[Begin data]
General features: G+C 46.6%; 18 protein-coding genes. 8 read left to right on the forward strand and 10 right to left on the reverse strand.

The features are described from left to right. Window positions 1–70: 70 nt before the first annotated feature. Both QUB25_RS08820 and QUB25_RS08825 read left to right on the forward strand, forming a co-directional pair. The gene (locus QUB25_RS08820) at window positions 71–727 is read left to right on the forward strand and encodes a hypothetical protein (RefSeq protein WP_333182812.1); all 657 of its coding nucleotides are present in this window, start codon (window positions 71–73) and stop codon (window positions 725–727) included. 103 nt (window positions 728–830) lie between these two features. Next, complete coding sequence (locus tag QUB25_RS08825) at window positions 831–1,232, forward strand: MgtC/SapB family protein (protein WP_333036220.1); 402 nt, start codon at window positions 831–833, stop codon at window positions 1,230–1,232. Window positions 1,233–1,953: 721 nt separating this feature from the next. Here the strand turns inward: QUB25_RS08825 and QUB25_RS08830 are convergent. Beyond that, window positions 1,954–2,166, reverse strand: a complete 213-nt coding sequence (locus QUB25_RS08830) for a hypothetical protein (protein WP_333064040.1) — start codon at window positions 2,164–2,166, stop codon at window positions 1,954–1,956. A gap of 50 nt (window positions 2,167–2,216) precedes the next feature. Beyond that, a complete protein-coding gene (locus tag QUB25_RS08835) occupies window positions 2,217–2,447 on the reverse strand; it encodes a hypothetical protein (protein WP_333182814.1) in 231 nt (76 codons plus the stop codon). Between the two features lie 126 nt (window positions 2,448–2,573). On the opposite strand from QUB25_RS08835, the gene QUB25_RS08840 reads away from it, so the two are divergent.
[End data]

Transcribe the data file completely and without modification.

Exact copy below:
General features: G+C 46.6%; 18 protein-coding genes. 8 read left to right on the forward strand and 10 right to left on the reverse strand.

The features are described from left to right. Window positions 1–70: 70 nt before the first annotated feature. Both QUB25_RS08820 and QUB25_RS08825 read left to right on the forward strand, forming a co-directional pair. The gene (locus QUB25_RS08820) at window positions 71–727 is read left to right on the forward strand and encodes a hypothetical protein (RefSeq protein WP_333182812.1); all 657 of its coding nucleotides are present in this window, start codon (window positions 71–73) and stop codon (window positions 725–727) included. 103 nt (window positions 728–830) lie between these two features. Next, complete coding sequence (locus tag QUB25_RS08825) at window positions 831–1,232, forward strand: MgtC/SapB family protein (protein WP_333036220.1); 402 nt, start codon at window positions 831–833, stop codon at window positions 1,230–1,232. Window positions 1,233–1,953: 721 nt separating this feature from the next. Here the strand turns inward: QUB25_RS08825 and QUB25_RS08830 are convergent. Beyond that, window positions 1,954–2,166, reverse strand: a complete 213-nt coding sequence (locus QUB25_RS08830) for a hypothetical protein (protein WP_333064040.1) — start codon at window positions 2,164–2,166, stop codon at window positions 1,954–1,956. A gap of 50 nt (window positions 2,167–2,216) precedes the next feature. Beyond that, a complete protein-coding gene (locus tag QUB25_RS08835) occupies window positions 2,217–2,447 on the reverse strand; it encodes a hypothetical protein (protein WP_333182814.1) in 231 nt (76 codons plus the stop codon). Between the two features lie 126 nt (window positions 2,448–2,573). On the opposite strand from QUB25_RS08835, the gene QUB25_RS08840 reads away from it, so the two are divergent.